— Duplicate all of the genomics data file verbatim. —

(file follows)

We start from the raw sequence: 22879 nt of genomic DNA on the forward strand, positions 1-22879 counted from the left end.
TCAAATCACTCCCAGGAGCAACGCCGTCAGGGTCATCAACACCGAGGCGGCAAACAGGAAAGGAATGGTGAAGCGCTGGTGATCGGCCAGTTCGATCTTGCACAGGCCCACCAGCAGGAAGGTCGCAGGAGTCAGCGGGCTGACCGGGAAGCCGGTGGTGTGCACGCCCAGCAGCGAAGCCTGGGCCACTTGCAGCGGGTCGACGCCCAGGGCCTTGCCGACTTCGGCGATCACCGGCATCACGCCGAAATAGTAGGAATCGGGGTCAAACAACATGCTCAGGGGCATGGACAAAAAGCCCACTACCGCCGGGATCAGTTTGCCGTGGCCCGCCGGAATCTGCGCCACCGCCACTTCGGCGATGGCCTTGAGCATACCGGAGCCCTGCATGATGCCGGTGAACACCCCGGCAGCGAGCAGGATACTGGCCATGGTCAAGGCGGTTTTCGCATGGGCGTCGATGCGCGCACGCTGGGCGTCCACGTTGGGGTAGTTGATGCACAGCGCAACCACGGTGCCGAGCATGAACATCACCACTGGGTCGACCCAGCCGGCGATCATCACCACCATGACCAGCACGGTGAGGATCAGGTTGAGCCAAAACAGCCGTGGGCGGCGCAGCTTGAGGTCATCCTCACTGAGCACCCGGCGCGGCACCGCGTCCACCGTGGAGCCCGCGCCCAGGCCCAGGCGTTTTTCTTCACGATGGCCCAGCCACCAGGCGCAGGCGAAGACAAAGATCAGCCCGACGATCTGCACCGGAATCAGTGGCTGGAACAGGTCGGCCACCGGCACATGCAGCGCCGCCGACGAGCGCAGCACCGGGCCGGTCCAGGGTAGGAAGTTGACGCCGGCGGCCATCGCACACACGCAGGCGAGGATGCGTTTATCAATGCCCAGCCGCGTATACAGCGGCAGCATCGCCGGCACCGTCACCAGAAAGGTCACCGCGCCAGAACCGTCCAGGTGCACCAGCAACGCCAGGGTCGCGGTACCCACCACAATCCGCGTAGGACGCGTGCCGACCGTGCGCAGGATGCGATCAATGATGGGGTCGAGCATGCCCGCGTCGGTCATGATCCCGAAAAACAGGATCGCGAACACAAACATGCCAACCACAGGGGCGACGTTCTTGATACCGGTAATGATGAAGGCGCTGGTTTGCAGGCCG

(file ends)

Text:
We start from the raw sequence: 22879 nt of genomic DNA on the forward strand, positions 1-22879 counted from the left end.
TCAAATCACTCCCAGGAGCAACGCCGTCAGGGTCATCAACACCGAGGCGGCAAACAGGAAAGGAATGGTGAAGCGCTGGTGATCGGCCAGTTCGATCTTGCACAGGCCCACCAGCAGGAAGGTCGCAGGAGTCAGCGGGCTGACCGGGAAGCCGGTGGTGTGCACGCCCAGCAGCGAAGCCTGGGCCACTTGCAGCGGGTCGACGCCCAGGGCCTTGCCGACTTCGGCGATCACCGGCATCACGCCGAAATAGTAGGAATCGGGGTCAAACAACATGCTCAGGGGCATGGACAAAAAGCCCACTACCGCCGGGATCAGTTTGCCGTGGCCCGCCGGAATCTGCGCCACCGCCACTTCGGCGATGGCCTTGAGCATACCGGAGCCCTGCATGATGCCGGTGAACACCCCGGCAGCGAGCAGGATACTGGCCATGGTCAAGGCGGTTTTCGCATGGGCGTCGATGCGCGCACGCTGGGCGTCCACGTTGGGGTAGTTGATGCACAGCGCAACCACGGTGCCGAGCATGAACATCACCACTGGGTCGACCCAGCCGGCGATCATCACCACCATGACCAGCACGGTGAGGATCAGGTTGAGCCAAAACAGCCGTGGGCGGCGCAGCTTGAGGTCATCCTCACTGAGCACCCGGCGCGGCACCGCGTCCACCGTGGAGCCCGCGCCCAGGCCCAGGCGTTTTTCTTCACGATGGCCCAGCCACCAGGCGCAGGCGAAGACAAAGATCAGCCCGACGATCTGCACCGGAATCAGTGGCTGGAACAGGTCGGCCACCGGCACATGCAGCGCCGCCGACGAGCGCAGCACCGGGCCGGTCCAGGGTAGGAAGTTGACGCCGGCGGCCATCGCACACACGCAGGCGAGGATGCGTTTATCAATGCCCAGCCGCGTATACAGCGGCAGCATCGCCGGCACCGTCACCAGAAAGGTCACCGCGCCAGAACCGTCCAGGTGCACCAGCAACGCCAGGGTCGCGGTACCCACCACAATCCGCGTAGGACGCGTGCCGACCGTGCGCAGGATGCGATCAATGATGGGGTCGAGCATGCCCGCGTCGGTCATGATCCCGAAAAACAGGATCGCGAACACAAACATGCCAACCACAGGGGCGACGTTCTTGATACCGGTAATGATGAAGGCGCTGGTTTGCAGGCCG